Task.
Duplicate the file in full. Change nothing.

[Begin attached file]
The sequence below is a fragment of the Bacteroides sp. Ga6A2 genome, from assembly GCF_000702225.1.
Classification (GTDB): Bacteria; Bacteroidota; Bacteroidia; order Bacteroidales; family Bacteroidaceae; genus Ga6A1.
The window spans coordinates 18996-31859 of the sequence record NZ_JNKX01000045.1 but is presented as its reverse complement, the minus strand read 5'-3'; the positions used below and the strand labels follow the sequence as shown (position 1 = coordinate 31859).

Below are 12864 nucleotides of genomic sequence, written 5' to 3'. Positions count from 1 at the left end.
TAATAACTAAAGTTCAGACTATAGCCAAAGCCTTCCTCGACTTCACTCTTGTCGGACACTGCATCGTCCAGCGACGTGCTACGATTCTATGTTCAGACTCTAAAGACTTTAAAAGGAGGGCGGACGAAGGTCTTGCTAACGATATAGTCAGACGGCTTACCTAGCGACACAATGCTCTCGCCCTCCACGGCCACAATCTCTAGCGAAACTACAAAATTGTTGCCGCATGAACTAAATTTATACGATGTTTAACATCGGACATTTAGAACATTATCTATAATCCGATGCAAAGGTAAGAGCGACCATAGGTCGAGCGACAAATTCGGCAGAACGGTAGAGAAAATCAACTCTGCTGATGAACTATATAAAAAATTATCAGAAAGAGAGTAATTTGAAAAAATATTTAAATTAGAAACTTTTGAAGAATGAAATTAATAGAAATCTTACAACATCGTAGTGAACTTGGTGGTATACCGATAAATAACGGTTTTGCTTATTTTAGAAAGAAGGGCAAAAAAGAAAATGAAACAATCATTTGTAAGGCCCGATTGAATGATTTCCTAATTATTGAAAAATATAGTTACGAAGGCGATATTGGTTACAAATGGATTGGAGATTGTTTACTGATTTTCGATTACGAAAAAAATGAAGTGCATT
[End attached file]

The sequence below is a fragment of the Bacteroides sp. Ga6A2 genome, from assembly GCF_000702225.1.
Classification (GTDB): Bacteria; Bacteroidota; Bacteroidia; order Bacteroidales; family Bacteroidaceae; genus Ga6A1.
The window spans coordinates 18996-31859 of the sequence record NZ_JNKX01000045.1 but is presented as its reverse complement, the minus strand read 5'-3'; the positions used below and the strand labels follow the sequence as shown (position 1 = coordinate 31859).

Below are 12864 nucleotides of genomic sequence, written 5' to 3'. Positions count from 1 at the left end.
TAATAACTAAAGTTCAGACTATAGCCAAAGCCTTCCTCGACTTCACTCTTGTCGGACACTGCATCGTCCAGCGACGTGCTACGATTCTATGTTCAGACTCTAAAGACTTTAAAAGGAGGGCGGACGAAGGTCTTGCTAACGATATAGTCAGACGGCTTACCTAGCGACACAATGCTCTCGCCCTCCACGGCCACAATCTCTAGCGAAACTACAAAATTGTTGCCGCATGAACTAAATTTATACGATGTTTAACATCGGACATTTAGAACATTATCTATAATCCGATGCAAAGGTAAGAGCGACCATAGGTCGAGCGACAAATTCGGCAGAACGGTAGAGAAAATCAACTCTGCTGATGAACTATATAAAAAATTATCAGAAAGAGAGTAATTTGAAAAAATATTTAAATTAGAAACTTTTGAAGAATGAAATTAATAGAAATCTTACAACATCGTAGTGAACTTGGTGGTATACCGATAAATAACGGTTTTGCTTATTTTAGAAAGAAGGGCAAAAAAGAAAATGAAACAATCATTTGTAAGGCCCGATTGAATGATTTCCTAATTATTGAAAAATATAGTTACGAAGGCGATATTGGTTACAAATGGATTGGAGATTGTTTACTGATTTTCGATTACGAAAAAAATGAAGTGCATT